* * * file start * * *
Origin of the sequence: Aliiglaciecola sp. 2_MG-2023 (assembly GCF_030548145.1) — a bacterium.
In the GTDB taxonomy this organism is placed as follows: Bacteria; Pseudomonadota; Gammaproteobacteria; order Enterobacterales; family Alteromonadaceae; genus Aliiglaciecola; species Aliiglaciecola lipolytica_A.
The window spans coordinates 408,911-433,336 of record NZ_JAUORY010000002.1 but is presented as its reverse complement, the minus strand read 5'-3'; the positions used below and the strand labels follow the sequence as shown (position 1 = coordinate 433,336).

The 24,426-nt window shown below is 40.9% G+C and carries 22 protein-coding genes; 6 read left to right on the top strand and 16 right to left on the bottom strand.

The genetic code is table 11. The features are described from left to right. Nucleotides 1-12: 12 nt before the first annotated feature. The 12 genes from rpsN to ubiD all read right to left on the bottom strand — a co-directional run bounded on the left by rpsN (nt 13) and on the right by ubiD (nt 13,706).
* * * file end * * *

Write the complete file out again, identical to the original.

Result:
Origin of the sequence: Aliiglaciecola sp. 2_MG-2023 (assembly GCF_030548145.1) — a bacterium.
In the GTDB taxonomy this organism is placed as follows: Bacteria; Pseudomonadota; Gammaproteobacteria; order Enterobacterales; family Alteromonadaceae; genus Aliiglaciecola; species Aliiglaciecola lipolytica_A.
The window spans coordinates 408,911-433,336 of record NZ_JAUORY010000002.1 but is presented as its reverse complement, the minus strand read 5'-3'; the positions used below and the strand labels follow the sequence as shown (position 1 = coordinate 433,336).

The 24,426-nt window shown below is 40.9% G+C and carries 22 protein-coding genes; 6 read left to right on the top strand and 16 right to left on the bottom strand.

The genetic code is table 11. The features are described from left to right. Nucleotides 1-12: 12 nt before the first annotated feature. The 12 genes from rpsN to ubiD all read right to left on the bottom strand — a co-directional run bounded on the left by rpsN (nt 13) and on the right by ubiD (nt 13,706).